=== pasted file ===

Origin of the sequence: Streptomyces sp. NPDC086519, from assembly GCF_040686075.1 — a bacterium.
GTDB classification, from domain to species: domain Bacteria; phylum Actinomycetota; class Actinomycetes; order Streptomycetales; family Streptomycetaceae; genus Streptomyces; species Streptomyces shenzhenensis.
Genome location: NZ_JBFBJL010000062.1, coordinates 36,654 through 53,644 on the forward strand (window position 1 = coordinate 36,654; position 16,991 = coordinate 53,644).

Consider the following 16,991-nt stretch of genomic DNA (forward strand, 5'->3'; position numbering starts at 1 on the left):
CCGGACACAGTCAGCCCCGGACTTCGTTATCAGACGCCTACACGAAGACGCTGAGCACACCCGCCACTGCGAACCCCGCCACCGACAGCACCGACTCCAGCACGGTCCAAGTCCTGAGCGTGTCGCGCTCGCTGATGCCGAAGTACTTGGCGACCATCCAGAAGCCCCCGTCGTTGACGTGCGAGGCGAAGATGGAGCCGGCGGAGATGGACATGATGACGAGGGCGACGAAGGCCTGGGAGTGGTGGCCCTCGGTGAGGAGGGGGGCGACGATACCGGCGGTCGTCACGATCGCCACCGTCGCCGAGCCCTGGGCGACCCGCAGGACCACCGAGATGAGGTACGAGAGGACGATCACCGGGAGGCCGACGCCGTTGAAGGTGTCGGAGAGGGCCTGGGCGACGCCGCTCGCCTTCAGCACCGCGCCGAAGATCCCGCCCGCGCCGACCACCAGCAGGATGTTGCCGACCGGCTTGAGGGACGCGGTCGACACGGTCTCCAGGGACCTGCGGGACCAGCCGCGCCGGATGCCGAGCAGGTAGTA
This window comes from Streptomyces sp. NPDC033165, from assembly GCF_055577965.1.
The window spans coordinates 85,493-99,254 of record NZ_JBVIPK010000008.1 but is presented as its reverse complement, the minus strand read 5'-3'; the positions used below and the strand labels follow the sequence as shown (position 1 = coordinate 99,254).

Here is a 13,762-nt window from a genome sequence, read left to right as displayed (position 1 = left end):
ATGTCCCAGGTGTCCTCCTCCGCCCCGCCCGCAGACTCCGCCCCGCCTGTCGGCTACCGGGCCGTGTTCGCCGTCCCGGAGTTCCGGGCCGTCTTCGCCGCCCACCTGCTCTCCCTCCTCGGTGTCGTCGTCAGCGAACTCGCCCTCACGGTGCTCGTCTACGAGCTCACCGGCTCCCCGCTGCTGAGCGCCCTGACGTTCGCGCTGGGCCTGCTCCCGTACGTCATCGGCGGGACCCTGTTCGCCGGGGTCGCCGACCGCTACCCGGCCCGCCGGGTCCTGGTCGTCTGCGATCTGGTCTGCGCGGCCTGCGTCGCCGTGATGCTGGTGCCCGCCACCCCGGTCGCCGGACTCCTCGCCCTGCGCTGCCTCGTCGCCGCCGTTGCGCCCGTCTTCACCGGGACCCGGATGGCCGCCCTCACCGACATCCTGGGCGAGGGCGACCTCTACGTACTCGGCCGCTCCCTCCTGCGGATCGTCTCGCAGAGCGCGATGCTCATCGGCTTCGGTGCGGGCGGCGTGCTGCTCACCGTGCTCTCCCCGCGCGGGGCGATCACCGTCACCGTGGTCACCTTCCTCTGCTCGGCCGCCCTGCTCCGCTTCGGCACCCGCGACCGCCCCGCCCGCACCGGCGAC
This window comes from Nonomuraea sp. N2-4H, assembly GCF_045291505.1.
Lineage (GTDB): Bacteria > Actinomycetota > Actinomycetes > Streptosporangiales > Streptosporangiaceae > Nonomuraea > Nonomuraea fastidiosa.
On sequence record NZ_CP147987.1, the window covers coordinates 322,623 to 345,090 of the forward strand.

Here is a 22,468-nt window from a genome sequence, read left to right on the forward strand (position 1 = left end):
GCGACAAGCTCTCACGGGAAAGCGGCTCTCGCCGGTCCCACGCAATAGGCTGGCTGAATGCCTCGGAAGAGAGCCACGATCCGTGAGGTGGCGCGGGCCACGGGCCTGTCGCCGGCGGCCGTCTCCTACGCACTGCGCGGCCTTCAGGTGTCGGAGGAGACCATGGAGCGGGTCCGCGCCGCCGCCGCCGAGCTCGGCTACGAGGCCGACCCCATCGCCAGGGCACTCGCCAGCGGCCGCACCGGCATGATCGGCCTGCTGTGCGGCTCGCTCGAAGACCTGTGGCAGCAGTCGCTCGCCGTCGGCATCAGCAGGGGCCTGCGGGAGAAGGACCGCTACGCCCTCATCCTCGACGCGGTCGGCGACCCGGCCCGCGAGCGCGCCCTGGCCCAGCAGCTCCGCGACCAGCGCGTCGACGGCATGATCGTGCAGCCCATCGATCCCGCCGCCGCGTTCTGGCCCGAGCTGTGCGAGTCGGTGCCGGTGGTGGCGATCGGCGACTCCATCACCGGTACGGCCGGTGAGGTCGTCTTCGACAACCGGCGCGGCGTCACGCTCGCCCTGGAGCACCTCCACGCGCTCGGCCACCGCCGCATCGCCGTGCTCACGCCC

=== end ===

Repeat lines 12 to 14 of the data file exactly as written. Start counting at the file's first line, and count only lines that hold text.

On sequence record NZ_CP147987.1, the window covers coordinates 322,623 to 345,090 of the forward strand.

Here is a 22,468-nt window from a genome sequence, read left to right on the forward strand (position 1 = left end):
GCGACAAGCTCTCACGGGAAAGCGGCTCTCGCCGGTCCCACGCAATAGGCTGGCTGAATGCCTCGGAAGAGAGCCACGATCCGTGAGGTGGCGCGGGCCACGGGCCTGTCGCCGGCGGCCGTCTCCTACGCACTGCGCGGCCTTCAGGTGTCGGAGGAGACCATGGAGCGGGTCCGCGCCGCCGCCGCCGAGCTCGGCTACGAGGCCGACCCCATCGCCAGGGCACTCGCCAGCGGCCGCACCGGCATGATCGGCCTGCTGTGCGGCTCGCTCGAAGACCTGTGGCAGCAGTCGCTCGCCGTCGGCATCAGCAGGGGCCTGCGGGAGAAGGACCGCTACGCCCTCATCCTCGACGCGGTCGGCGACCCGGCCCGCGAGCGCGCCCTGGCCCAGCAGCTCCGCGACCAGCGCGTCGACGGCATGATCGTGCAGCCCATCGATCCCGCCGCCGCGTTCTGGCCCGAGCTGTGCGAGTCGGTGCCGGTGGTGGCGATCGGCGACTCCATCACCGGTACGGCCGGTGAGGTCGTCTTCGACAACCGGCGCGGCGTCACGCTCGCCCTGGAGCACCTCCACGCGCTCGGCCACCGCCGCATCGCCGTGCTCACGCCC